A study released by Chicago-based credit bureau Trans Union found that 6.6% of consumers were delinquent on mortgages but current on credit card payments in the third quarter of 2009 but that only 3.6% of consumers were delinquent on credit card payments while remaining current on mortgage payments.

Sean Reardon, author of the study, attributed this shift to a “perfect storm” of lowering housing prices and rising unemployment. Consumers know that they may be losing equity on a mortgage but they need to stay current on credit cards since they may be living on them for day-to-day expenses.
This strategy almost always makes no sense.  Why risk your most valuable investment, your home, just to keep your credit score better.  The only time this strategy does make sense is apparently what is happening - i.e. the home is not the most valuable investment.  Thanks to the collapse of the housing market, a lot of people owe much more on their house than what they are worth.  Thus, even if they make their house payments on time, they are not gaining any equity.  But they may need their credit cards to survive (like if they are currently unemployed). 

But missing payments on anything puts your credit score at risk, which also puts your credit card limits at risk, at least until the final provisions of the new credit card law finally go into effect.  Currently, if a credit card company sees something that worries them about your credit report (like missing payments), the credit card company can lower your limit, raise your interest rate or cut you off completely.  Once the new credit card law completely goes into effect, credit card companies will lose their draconian ability to unilaterally change the terms of your agreement, so long as minimum payments are made on the credit cards, regardless of what is happening with the rest of your credit.  But until that goes into effect, be wary of this strategy if at all possible.

Equifax announces quarterly dividend

On Friday, Equifax announced its quarterly dividend payable on March 15, 2010, for all shareholders of record as of February 22, 2010.  The dividend will only be 4 cents per share. 

Does checking your credit report hurt your credit score?

I get asked all the time whether a consumer checking his or her own credit report hurts the consumer's credit score.  The short answer - no.  When you as a consumer check your own credit report by requesting a copy from one of the big three credit bureaus, it is considered a "soft inquiry", which is only seen by the and does not affect the consumer's credit score in any way.

When a third party, such as a potential creditor, views a consumer's credit report, that is considered a "hard inquiry" and is seen by others reviewing the consumer's credit report.  A hard inquiry can also potentially affect your credit score.  But not always.

For instance, when you go out trying to buy a new car, the car dealership(s) you visit usually shop your credit around to try to get you the best financing and, as a result, increase their chances at a sale.  This shopping around causes multiple "hard inquiries" on your credit report.  However, these inquiries are treated as one inquiry, rather than several, for the purpose of keeping the inquiries from dragging down your credit score.

But I know of no set of circumstances where requesting your own credit report from one or more of the big three credit bureaus would hurt your credit score.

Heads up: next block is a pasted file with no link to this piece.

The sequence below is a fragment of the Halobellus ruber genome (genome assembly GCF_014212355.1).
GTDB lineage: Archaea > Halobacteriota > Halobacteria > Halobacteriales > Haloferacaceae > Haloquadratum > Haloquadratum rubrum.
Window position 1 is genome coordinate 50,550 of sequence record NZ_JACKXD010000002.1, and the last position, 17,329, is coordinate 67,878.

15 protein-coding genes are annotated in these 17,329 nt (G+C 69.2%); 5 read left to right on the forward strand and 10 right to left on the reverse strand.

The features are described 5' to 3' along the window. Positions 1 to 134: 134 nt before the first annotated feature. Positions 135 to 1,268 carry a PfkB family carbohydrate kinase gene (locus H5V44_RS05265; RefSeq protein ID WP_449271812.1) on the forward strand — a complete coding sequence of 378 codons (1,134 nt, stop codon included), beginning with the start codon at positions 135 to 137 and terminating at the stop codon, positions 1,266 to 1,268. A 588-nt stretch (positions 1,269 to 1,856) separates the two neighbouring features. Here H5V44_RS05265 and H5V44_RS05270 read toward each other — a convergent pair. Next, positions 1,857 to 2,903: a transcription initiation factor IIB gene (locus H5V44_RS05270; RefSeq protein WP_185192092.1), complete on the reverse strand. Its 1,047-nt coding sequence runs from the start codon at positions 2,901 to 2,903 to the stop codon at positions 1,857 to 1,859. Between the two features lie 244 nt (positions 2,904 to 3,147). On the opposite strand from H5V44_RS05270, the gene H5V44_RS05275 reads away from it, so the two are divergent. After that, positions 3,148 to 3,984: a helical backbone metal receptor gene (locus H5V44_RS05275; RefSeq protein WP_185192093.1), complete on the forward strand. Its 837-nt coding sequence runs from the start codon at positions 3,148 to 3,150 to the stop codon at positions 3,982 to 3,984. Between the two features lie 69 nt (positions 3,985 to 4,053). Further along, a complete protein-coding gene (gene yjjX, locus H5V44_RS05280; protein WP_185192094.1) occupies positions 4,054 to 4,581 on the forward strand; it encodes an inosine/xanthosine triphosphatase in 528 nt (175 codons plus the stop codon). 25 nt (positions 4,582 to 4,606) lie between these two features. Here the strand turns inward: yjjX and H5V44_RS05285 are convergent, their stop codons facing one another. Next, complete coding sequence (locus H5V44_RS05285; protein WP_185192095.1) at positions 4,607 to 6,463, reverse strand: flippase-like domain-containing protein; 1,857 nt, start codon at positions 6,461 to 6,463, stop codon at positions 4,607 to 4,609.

February 05, 2010

West Virginian sentenced to two years for identity theft

Tammy Aleshire, a West Virginian was sentenced last Friday by U.S. District Judge John T. Copenhaver, Jr. to a mandatory sentence of two years in prison for aggravated identity theft.  She was also oreded to pay restitution to the victims of her identity theft scheme.

Aleshire had previously pled guilty in October 2009 to the aggravated identity theft charge.
Aleshire learned the name and social security number of another individual when applying for a credit card at K-mart in St. Albans, West Virginia. The U.S. Postal Inspection Service and the Putnam County Sheriff's Department investigate Aleshire and learned she had used that person's identity to open credit card accounts.
Subsequently, Aleshire used the victims' name and social security number to obtain multiple credit card accounts which she used over 50 times to purchase merchandise totaling approximately $16,000.
Assistant United States Attorney Erik S. Goes handled the prosecution.This case was prosecuted as a part of the United States Attorney's identity theft initiative.

February 04, 2010

Haitians worried about identity theft

On top of all their other injuries, loss, worries and problems, Haitians are also worried about identity theft, as illustrated by the below article by Efrem Graham with
PORT-AU-PRINCE, Haiti -- Victims of Haiti's earthquake are dealing with yet another painful reality as they struggle to get back on their feet.

Many have no identification to prove who they are and they're afraid they could become victims of identity theft.

Slow Signs of Recovery

There are tiny signs that life is slowly returning to normal in Haiti. However, there are even bigger signs of just how slow that recovery is.

For instance, Jonas Julien sleeps in one of the countless tent cities, but has no tent.

"My family has eight persons," he explained. "They are in the street. They are on the street."

Another survivor, Antoine Demorcy, walked the street searching to see if family members' bodies were trapped beneath the rubble. So far, he's found three.

"You can't do nothing about. That is life," he said. "You have to keep looking to see. Be very strong and keep looking that is why I am going by my feet to see."

In one area of Port-au-Prince where many people lost their lives, some are still buried beneath rubble.

However, many people also escaped. Now they have returned to search through the debris hoping to retrieve important belongings such as bank statements, birth certificates, even their college degrees.